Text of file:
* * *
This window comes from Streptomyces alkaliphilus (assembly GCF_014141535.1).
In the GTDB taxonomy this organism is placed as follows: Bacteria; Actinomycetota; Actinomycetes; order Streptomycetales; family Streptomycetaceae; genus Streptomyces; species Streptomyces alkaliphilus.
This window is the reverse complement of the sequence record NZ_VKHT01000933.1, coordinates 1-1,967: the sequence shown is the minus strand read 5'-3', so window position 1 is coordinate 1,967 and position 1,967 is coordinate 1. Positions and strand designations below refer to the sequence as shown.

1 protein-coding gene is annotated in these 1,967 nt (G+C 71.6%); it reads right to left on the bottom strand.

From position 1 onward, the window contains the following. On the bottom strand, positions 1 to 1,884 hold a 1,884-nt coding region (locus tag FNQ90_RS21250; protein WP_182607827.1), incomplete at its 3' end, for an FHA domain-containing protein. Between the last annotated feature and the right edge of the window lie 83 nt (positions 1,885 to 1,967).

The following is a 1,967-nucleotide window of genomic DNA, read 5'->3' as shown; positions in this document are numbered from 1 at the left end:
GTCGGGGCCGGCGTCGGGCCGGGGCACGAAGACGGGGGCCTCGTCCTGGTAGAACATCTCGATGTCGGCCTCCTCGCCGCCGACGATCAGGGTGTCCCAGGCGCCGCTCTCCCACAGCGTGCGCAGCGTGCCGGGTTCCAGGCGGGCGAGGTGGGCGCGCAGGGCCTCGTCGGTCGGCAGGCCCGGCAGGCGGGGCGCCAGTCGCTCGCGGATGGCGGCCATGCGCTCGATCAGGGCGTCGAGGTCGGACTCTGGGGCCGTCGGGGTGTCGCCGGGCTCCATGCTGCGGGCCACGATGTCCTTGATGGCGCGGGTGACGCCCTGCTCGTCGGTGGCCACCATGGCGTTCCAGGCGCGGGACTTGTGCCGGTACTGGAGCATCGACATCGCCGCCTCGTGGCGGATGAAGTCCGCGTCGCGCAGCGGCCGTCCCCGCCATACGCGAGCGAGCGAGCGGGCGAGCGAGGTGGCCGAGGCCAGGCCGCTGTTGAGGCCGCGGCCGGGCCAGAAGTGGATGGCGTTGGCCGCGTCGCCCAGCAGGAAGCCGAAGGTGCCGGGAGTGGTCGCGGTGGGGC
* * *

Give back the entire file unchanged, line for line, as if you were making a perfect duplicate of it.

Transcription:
This window comes from Streptomyces alkaliphilus (assembly GCF_014141535.1).
In the GTDB taxonomy this organism is placed as follows: Bacteria; Actinomycetota; Actinomycetes; order Streptomycetales; family Streptomycetaceae; genus Streptomyces; species Streptomyces alkaliphilus.
This window is the reverse complement of the sequence record NZ_VKHT01000933.1, coordinates 1-1,967: the sequence shown is the minus strand read 5'-3', so window position 1 is coordinate 1,967 and position 1,967 is coordinate 1. Positions and strand designations below refer to the sequence as shown.

1 protein-coding gene is annotated in these 1,967 nt (G+C 71.6%); it reads right to left on the bottom strand.

From position 1 onward, the window contains the following. On the bottom strand, positions 1 to 1,884 hold a 1,884-nt coding region (locus tag FNQ90_RS21250; protein WP_182607827.1), incomplete at its 3' end, for an FHA domain-containing protein. Between the last annotated feature and the right edge of the window lie 83 nt (positions 1,885 to 1,967).

The following is a 1,967-nucleotide window of genomic DNA, read 5'->3' as shown; positions in this document are numbered from 1 at the left end:
GTCGGGGCCGGCGTCGGGCCGGGGCACGAAGACGGGGGCCTCGTCCTGGTAGAACATCTCGATGTCGGCCTCCTCGCCGCCGACGATCAGGGTGTCCCAGGCGCCGCTCTCCCACAGCGTGCGCAGCGTGCCGGGTTCCAGGCGGGCGAGGTGGGCGCGCAGGGCCTCGTCGGTCGGCAGGCCCGGCAGGCGGGGCGCCAGTCGCTCGCGGATGGCGGCCATGCGCTCGATCAGGGCGTCGAGGTCGGACTCTGGGGCCGTCGGGGTGTCGCCGGGCTCCATGCTGCGGGCCACGATGTCCTTGATGGCGCGGGTGACGCCCTGCTCGTCGGTGGCCACCATGGCGTTCCAGGCGCGGGACTTGTGCCGGTACTGGAGCATCGACATCGCCGCCTCGTGGCGGATGAAGTCCGCGTCGCGCAGCGGCCGTCCCCGCCATACGCGAGCGAGCGAGCGGGCGAGCGAGGTGGCCGAGGCCAGGCCGCTGTTGAGGCCGCGGCCGGGCCAGAAGTGGATGGCGTTGGCCGCGTCGCCCAGCAGGAAGCCGAAGGTGCCGGGAGTGGTCGCGGTGGGGC